Q. How about if I save money by waiting until I am in trouble before I hire a lawyer?
A. By then, it is probably too late; it depends on the error made. Just like medical care, preventive care before you have a legal problem is far less expensive and more likely successful than blundering along or waiting to the point when your campaign may be terminal. An election law battle which could have been prevented with a hundred dollars of advice sometimes costs many thousands of dollars to defend and still may be lost.
Q. How do election lawyers charge?
A. Two ways: a flat fee or, more commonly, an hourly rate somewhere around $350.00 per hour. You should expect that the legal fees anticipated to handle a particular matter must be paid in advance (either as a flat fee or deposited into an escrow account) and sometimes a non-refundable "retainer fee" is charged.
Q. Can any lawyer handle my campaign's legal problems?
A. Any Illinois lawyer is legally licensed to allow him to advise your campaign or represent you in an election matter. However, just like in any other matter, the most experienced person who concentrates his efforts on a certain kind of matter is likely to be the most efficient and, in the end, the least costly while maximizing your chances for success. A lawyer who concentrates his practice in election matters is more likely to be prepared, available and efficient to respond to an immediate need than a lawyer who is busy with other urgent matters and who needs many hours of study to prepare to competently handle a complicated election problem. Less experienced lawyers may well be available at a lesser hourly cost; "you pays your money and you takes your chances."
Q. How do I find an election lawyer?
A. Ask any former candidate or public official who you trust to be candid with you and who has had actual personal experience with a seriously contested election problem. Was he satisfied with his lawyer? Were there other lawyers who he observed to do an outstanding job? Which lawyers are recognized in your community as "experts" because they write scholarly articles and give lectures for other lawyers on election law, head bar committees on election law, serve by appointment of the courts or serve as hearing officers for election boards? Which lawyers are prized by your political party or faction as giving sound legal and political advice? Which lawyers appear most often and have the most success before your local election boards and in your county's courts?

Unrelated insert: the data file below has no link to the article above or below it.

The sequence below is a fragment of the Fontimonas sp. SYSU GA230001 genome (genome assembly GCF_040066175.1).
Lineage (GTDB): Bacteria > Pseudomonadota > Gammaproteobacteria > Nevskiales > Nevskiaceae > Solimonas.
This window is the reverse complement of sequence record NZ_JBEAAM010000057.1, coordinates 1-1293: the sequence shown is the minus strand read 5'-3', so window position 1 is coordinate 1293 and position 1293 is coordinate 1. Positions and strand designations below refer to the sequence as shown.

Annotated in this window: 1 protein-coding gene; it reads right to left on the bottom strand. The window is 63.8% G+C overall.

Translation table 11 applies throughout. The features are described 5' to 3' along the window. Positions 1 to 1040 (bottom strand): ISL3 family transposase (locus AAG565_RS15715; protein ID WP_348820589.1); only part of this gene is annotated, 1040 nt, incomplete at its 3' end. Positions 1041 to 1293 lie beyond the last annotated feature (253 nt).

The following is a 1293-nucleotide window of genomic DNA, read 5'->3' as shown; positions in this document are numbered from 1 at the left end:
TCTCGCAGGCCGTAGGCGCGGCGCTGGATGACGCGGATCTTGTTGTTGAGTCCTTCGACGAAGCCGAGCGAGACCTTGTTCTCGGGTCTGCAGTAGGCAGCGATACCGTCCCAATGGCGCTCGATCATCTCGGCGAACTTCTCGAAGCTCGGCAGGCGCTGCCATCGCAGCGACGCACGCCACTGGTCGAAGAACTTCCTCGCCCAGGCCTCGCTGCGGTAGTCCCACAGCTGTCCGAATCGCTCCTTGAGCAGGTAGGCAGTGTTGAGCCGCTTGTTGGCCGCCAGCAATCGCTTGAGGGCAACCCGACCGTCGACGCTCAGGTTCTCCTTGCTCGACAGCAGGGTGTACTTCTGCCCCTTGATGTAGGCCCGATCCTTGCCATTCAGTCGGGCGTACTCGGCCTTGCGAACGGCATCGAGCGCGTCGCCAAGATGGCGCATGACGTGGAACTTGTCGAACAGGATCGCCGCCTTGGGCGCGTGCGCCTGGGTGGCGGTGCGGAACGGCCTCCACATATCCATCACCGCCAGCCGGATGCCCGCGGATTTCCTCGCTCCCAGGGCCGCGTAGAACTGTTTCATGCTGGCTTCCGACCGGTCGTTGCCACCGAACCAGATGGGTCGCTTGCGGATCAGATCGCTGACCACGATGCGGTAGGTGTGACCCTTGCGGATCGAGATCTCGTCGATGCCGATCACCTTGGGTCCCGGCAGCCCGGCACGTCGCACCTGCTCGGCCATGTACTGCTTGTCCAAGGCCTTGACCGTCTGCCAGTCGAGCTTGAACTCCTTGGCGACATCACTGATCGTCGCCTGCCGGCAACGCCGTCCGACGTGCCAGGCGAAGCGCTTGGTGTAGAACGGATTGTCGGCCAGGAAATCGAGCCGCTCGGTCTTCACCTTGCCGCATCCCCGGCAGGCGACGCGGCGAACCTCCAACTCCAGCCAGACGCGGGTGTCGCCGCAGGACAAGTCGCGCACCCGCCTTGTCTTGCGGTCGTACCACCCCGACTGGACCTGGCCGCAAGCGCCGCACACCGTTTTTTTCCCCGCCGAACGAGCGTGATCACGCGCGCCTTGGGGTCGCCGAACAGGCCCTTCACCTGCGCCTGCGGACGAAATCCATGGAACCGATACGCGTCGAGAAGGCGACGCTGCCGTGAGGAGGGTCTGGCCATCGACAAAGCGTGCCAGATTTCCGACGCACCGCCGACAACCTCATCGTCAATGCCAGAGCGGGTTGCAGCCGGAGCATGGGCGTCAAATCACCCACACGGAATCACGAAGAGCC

Q. How do I know if a lawyer is really playing straight in advising me?
A. When included in his advice to you, at every stage in his representation, is his objective and candid estimate of your chance for winning the election (or the current dispute), how much it will cost you, and sometimes the advice that you should quit before you waste any more time, effort and money (including on his further legal fees)!
[Richard K. Means is a Chicago lawyer who concentrates his practice on election matters. He is a twice former Chairman of the Chicago Bar Association Election Law Committee, has served as the State Chair of the Independent Voters of Illinois -Independent Precinct Organization, and is a founder and advisor to Project LEAP (Legal Elections in All Precincts). Means formerly was the Chief of the Election Law Division of the Cook County State's Attorney's Office, has served as a contract attorney and on an advisory committee for the Illinois State Board of Elections. He is currently the Chicago Area Chapter Chair of the liberal Americans for Democratic Action. He regularly writes articles and lectures on election law for other lawyers and is regularly appointed by the Chief Judge of the Circuit Court of Cook County to serve to fill vacancies on local election boards.]